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Library and Information Research
Number of Followers: 377  

  This is an Open Access Journal Open Access journal
ISSN (Print) 0141-6561 - ISSN (Online) 1756-1086
Published by CILIP Homepage  [2 journals]
  • Editorial

    • Authors: Alison Brettle, Diane Pennington
      PubDate: 2020-04-06
      DOI: 10.29173/lirg821
      Issue No: Vol. 43, No. 127 (2020)
       
  • Introduction

    • Authors: David Stewart, Sue Lacey Bryant, Clare Edwards, Dominic Gilroy
      Abstract: Every CILIP President has a theme.  In David Stewart’s Presidential year in 2019, one of his themes was the need to focus on our own evidence base in libraries and therefore research. In the NHS “evidence-based healthcare” has been an important driver for change since the 1990s. Evidence based healthcare led directly to evidence based librarianship and that too has been a powerful agent for change in NHS library and knowledge services. Nevertheless, there is much more to do – the power of evidence needs to be recognised across all our professional groups and we need a much more coordinated approach to its funding, development and dissemination.
      PubDate: 2020-04-06
      DOI: 10.29173/lirg822
      Issue No: Vol. 43, No. 127 (2020)
       
  • Delivering search skills training for healthcare staff in England

    • Authors: Sarah Lewis, Tracey Pratchett
      Abstract: This study evaluated a national collaborative project to develop generic, freely available e-learning modules on literature search skills for the healthcare workforce in NHS England. Feedback data was drawn from usage reports, an online survey embedded within each module and a separate online survey nationally distributed to health-related library staff.  The modules evaluated positively; learners found them useful, they impacted on learning and confirmed or increased knowledge. Only 3% reported that the modules made no difference to their literature search skills. There was also evidence that some libraries were using the modules as part of their local training. The study suggests that although there are challenges in trying to develop a one size fits all approach to e-learning, collaborating with potential end users and trainers can help to maximise its usefulness.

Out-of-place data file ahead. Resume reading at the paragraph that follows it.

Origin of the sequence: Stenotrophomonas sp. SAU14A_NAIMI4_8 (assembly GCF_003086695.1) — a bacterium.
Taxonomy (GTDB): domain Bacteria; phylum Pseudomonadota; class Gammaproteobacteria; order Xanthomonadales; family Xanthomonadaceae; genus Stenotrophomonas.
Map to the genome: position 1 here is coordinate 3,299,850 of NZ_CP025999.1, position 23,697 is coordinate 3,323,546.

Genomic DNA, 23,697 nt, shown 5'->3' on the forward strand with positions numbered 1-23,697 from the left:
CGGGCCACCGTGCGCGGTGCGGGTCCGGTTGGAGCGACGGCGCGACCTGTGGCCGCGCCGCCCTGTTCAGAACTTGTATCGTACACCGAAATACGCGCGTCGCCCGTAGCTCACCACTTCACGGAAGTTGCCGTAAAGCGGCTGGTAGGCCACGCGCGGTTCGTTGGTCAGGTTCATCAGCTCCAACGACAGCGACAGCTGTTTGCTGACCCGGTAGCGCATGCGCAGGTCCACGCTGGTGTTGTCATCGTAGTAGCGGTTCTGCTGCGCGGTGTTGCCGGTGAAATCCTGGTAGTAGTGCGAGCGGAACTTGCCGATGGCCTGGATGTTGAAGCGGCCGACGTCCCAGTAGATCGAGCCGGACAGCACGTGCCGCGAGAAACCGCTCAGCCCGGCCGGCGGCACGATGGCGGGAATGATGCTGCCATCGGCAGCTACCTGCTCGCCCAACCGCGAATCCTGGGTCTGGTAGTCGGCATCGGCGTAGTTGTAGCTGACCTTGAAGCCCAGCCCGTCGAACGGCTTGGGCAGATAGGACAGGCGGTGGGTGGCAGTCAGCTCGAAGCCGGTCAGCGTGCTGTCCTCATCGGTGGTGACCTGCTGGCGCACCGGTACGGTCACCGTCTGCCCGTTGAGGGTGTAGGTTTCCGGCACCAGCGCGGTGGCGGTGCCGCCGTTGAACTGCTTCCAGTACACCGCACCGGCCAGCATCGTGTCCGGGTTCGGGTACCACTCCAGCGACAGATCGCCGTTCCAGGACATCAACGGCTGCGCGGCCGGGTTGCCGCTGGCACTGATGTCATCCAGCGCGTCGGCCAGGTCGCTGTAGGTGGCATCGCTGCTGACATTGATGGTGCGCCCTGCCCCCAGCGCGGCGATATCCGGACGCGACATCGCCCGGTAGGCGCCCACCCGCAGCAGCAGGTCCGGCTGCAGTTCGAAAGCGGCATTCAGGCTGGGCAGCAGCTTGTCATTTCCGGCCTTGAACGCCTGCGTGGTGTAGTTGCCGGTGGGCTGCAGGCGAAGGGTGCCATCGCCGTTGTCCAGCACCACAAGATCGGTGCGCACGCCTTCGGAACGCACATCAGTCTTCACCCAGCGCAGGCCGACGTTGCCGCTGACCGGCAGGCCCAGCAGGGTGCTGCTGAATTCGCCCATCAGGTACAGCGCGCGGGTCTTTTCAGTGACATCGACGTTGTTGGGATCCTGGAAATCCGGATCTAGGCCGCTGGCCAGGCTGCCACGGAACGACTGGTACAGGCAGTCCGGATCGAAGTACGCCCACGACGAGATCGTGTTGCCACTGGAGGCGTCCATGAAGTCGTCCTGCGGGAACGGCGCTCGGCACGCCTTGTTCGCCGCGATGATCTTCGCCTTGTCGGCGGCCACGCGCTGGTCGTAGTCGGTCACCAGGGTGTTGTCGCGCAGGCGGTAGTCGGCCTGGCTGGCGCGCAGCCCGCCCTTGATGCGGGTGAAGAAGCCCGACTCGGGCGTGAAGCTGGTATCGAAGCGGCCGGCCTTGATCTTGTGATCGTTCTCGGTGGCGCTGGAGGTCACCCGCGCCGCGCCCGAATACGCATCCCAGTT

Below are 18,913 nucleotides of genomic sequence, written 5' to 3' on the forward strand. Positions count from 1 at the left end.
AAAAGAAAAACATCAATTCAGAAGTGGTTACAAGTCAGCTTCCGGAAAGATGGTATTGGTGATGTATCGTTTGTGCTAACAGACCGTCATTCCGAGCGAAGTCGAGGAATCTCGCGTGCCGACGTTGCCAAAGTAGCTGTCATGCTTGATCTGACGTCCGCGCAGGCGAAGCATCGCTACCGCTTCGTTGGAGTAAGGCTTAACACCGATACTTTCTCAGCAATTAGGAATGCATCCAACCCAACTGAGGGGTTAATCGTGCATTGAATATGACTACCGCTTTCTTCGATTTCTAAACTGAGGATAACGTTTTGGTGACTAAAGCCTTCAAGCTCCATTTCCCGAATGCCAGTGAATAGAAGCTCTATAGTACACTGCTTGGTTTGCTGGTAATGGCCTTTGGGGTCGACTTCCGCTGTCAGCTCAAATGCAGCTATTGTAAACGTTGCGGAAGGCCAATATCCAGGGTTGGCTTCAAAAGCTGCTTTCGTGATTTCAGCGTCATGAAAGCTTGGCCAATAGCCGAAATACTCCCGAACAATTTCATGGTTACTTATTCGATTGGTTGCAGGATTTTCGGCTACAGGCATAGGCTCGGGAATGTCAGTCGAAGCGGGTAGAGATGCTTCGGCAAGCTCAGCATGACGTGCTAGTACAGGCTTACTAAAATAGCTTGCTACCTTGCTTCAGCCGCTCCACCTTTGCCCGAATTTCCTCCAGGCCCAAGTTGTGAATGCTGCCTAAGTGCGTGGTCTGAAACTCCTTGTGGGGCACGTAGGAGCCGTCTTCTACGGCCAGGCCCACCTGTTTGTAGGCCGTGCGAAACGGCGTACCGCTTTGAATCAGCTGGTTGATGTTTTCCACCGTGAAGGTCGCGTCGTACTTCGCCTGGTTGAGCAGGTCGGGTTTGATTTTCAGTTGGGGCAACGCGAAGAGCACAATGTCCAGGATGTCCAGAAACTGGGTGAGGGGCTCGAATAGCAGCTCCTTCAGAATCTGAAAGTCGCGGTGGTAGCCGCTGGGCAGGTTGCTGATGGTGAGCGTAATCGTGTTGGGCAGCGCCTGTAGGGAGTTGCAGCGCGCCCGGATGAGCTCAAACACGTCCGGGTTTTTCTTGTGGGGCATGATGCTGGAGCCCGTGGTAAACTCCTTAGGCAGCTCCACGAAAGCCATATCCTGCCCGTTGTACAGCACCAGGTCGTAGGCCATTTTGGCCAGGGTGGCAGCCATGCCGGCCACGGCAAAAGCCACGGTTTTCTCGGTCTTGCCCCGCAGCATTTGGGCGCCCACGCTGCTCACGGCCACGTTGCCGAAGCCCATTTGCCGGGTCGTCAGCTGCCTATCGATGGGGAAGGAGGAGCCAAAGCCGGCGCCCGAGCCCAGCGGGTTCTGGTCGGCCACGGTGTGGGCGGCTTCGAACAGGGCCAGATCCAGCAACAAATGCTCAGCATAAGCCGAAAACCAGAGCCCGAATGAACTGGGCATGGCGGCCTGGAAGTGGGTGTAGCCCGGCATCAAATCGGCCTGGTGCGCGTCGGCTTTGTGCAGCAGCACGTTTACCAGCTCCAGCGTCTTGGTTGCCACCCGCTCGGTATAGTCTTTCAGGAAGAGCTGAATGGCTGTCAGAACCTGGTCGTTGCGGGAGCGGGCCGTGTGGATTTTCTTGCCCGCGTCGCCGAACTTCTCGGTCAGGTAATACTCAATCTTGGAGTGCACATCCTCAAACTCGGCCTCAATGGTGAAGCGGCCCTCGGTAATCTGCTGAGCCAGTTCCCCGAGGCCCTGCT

PubDate: 2020-04-06
      DOI: 10.29173/lirg811
      Issue No: Vol. 43, No. 127 (2020)
       
  • Sustaining Transformation by Evidence Mobilisation (STEM)Club in the North
           East of England

    • Authors: Shona Haining, Joanne Naughton, Mark Lambert
      Abstract: In 2016 Sustainability and Transformation Partnerships were formed across the whole of England, bringing together care providers with commissioners and local authorities to plan local delivery of health and social care. Within this context, a small group of leaders working in broadly “evidence roles” within healthcare in the North East and North Cumbria (NENC), began discussing how those with the skills to support evidence-based practice might be able to better support healthcare decision-making at the system-wide level. The group focussed on the need for cultural change and making personal connections. Rather than provide “evidence products”, our aim was to build relationships between policy and decision makers and those in evidence roles. We agreed that we needed to: